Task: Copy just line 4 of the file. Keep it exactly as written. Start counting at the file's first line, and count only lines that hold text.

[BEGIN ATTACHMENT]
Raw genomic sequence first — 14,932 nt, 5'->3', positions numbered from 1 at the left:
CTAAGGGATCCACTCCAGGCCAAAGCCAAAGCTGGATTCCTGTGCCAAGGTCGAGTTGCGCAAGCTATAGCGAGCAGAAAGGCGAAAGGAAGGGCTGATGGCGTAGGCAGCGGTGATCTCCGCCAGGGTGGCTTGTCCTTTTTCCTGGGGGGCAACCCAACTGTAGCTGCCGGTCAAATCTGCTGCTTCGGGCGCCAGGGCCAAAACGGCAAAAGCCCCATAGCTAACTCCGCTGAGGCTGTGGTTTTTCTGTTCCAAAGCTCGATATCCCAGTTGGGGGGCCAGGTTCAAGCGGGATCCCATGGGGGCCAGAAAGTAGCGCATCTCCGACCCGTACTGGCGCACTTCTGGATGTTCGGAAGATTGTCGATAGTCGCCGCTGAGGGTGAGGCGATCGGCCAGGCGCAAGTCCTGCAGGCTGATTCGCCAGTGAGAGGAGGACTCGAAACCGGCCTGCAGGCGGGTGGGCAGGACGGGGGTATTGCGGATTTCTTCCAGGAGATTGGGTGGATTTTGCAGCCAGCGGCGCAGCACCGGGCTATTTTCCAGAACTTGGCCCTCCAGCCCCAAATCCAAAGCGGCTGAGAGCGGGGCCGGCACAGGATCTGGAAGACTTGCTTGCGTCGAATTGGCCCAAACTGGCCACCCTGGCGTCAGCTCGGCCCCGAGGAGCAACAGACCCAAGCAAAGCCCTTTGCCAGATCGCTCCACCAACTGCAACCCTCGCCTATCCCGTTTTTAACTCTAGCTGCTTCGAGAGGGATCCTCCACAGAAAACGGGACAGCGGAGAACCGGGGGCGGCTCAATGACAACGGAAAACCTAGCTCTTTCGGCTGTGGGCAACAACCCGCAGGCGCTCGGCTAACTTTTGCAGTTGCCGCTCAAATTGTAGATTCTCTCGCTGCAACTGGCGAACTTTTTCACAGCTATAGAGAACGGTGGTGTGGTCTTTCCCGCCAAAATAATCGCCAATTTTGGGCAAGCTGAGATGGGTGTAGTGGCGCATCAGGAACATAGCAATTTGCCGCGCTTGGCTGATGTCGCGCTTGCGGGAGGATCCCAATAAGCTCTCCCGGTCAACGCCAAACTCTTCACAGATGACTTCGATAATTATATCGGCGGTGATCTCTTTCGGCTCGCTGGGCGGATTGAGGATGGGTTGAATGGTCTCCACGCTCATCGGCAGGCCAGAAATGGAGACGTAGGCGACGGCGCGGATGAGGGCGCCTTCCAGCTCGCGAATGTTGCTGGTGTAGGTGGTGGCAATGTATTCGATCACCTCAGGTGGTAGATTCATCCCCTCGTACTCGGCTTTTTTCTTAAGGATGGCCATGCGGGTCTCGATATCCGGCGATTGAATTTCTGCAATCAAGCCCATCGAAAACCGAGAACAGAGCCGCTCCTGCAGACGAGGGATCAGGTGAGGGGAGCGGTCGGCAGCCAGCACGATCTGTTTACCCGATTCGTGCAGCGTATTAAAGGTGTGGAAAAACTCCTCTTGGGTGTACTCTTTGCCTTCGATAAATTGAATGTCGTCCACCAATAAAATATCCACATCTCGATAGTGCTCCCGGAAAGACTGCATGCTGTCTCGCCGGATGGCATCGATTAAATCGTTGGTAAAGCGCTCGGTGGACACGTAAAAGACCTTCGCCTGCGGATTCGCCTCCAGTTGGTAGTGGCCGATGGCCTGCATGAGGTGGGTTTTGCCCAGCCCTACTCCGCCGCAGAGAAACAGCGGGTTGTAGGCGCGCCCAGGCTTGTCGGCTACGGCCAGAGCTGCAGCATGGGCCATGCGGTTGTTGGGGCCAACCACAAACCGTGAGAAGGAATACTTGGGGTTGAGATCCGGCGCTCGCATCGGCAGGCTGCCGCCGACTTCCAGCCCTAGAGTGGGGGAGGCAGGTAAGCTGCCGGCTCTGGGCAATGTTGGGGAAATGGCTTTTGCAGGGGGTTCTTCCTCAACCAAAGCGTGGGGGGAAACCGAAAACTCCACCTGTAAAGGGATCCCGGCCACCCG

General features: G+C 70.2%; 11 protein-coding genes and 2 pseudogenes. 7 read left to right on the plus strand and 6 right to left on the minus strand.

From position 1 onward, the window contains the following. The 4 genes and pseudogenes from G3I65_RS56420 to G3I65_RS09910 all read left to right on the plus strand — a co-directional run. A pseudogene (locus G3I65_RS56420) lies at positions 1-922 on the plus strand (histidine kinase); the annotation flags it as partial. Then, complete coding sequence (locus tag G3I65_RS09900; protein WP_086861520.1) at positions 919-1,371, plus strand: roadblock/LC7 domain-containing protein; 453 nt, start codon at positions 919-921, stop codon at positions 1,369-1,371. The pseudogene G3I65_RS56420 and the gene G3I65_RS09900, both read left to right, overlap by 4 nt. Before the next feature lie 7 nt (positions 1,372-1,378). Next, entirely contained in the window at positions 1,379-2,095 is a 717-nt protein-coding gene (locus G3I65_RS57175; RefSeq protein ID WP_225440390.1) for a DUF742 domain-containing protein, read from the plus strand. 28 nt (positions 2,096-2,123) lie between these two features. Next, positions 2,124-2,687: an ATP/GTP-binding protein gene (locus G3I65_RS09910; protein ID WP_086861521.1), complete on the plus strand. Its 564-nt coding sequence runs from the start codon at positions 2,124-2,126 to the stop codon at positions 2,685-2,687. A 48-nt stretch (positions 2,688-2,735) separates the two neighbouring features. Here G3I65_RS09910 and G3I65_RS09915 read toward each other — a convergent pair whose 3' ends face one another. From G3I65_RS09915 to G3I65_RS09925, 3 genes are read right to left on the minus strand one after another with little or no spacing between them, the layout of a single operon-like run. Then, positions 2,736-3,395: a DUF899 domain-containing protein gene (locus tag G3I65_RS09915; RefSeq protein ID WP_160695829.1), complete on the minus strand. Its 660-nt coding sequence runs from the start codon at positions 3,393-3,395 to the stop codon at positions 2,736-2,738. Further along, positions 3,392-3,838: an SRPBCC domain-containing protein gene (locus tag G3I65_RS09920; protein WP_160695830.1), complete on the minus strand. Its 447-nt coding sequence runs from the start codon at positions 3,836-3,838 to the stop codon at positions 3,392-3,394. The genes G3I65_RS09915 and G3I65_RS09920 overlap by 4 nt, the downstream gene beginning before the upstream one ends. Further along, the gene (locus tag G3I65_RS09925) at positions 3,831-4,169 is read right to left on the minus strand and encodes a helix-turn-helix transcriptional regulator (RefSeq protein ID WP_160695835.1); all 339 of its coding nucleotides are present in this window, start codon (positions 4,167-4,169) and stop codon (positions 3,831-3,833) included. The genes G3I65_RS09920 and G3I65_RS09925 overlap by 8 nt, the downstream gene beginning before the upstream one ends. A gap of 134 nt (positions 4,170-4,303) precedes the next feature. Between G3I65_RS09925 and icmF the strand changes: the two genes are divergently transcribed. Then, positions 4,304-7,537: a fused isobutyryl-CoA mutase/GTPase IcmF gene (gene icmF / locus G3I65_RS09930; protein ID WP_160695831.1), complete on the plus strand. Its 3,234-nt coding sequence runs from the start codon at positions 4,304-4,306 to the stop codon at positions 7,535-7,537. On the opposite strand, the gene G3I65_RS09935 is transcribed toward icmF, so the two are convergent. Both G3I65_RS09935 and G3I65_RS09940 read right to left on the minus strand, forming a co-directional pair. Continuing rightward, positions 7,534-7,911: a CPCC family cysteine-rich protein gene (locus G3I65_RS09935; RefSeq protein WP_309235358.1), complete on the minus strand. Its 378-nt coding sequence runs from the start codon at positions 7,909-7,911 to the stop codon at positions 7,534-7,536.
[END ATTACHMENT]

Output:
From position 1 onward, the window contains the following. The 4 genes and pseudogenes from G3I65_RS56420 to G3I65_RS09910 all read left to right on the plus strand — a co-directional run. A pseudogene (locus G3I65_RS56420) lies at positions 1-922 on the plus strand (histidine kinase); the annotation flags it as partial. Then, complete coding sequence (locus tag G3I65_RS09900; protein WP_086861520.1) at positions 919-1,371, plus strand: roadblock/LC7 domain-containing protein; 453 nt, start codon at positions 919-921, stop codon at positions 1,369-1,371. The pseudogene G3I65_RS56420 and the gene G3I65_RS09900, both read left to right, overlap by 4 nt. Before the next feature lie 7 nt (positions 1,372-1,378). Next, entirely contained in the window at positions 1,379-2,095 is a 717-nt protein-coding gene (locus G3I65_RS57175; RefSeq protein ID WP_225440390.1) for a DUF742 domain-containing protein, read from the plus strand. 28 nt (positions 2,096-2,123) lie between these two features. Next, positions 2,124-2,687: an ATP/GTP-binding protein gene (locus G3I65_RS09910; protein ID WP_086861521.1), complete on the plus strand. Its 564-nt coding sequence runs from the start codon at positions 2,124-2,126 to the stop codon at positions 2,685-2,687. A 48-nt stretch (positions 2,688-2,735) separates the two neighbouring features. Here G3I65_RS09910 and G3I65_RS09915 read toward each other — a convergent pair whose 3' ends face one another. From G3I65_RS09915 to G3I65_RS09925, 3 genes are read right to left on the minus strand one after another with little or no spacing between them, the layout of a single operon-like run. Then, positions 2,736-3,395: a DUF899 domain-containing protein gene (locus tag G3I65_RS09915; RefSeq protein ID WP_160695829.1), complete on the minus strand. Its 660-nt coding sequence runs from the start codon at positions 3,393-3,395 to the stop codon at positions 2,736-2,738. Further along, positions 3,392-3,838: an SRPBCC domain-containing protein gene (locus tag G3I65_RS09920; protein WP_160695830.1), complete on the minus strand. Its 447-nt coding sequence runs from the start codon at positions 3,836-3,838 to the stop codon at positions 3,392-3,394. The genes G3I65_RS09915 and G3I65_RS09920 overlap by 4 nt, the downstream gene beginning before the upstream one ends. Further along, the gene (locus tag G3I65_RS09925) at positions 3,831-4,169 is read right to left on the minus strand and encodes a helix-turn-helix transcriptional regulator (RefSeq protein ID WP_160695835.1); all 339 of its coding nucleotides are present in this window, start codon (positions 4,167-4,169) and stop codon (positions 3,831-3,833) included. The genes G3I65_RS09920 and G3I65_RS09925 overlap by 8 nt, the downstream gene beginning before the upstream one ends. A gap of 134 nt (positions 4,170-4,303) precedes the next feature. Between G3I65_RS09925 and icmF the strand changes: the two genes are divergently transcribed. Then, positions 4,304-7,537: a fused isobutyryl-CoA mutase/GTPase IcmF gene (gene icmF / locus G3I65_RS09930; protein ID WP_160695831.1), complete on the plus strand. Its 3,234-nt coding sequence runs from the start codon at positions 4,304-4,306 to the stop codon at positions 7,535-7,537. On the opposite strand, the gene G3I65_RS09935 is transcribed toward icmF, so the two are convergent. Both G3I65_RS09935 and G3I65_RS09940 read right to left on the minus strand, forming a co-directional pair. Continuing rightward, positions 7,534-7,911: a CPCC family cysteine-rich protein gene (locus G3I65_RS09935; RefSeq protein WP_309235358.1), complete on the minus strand. Its 378-nt coding sequence runs from the start codon at positions 7,909-7,911 to the stop codon at positions 7,534-7,536.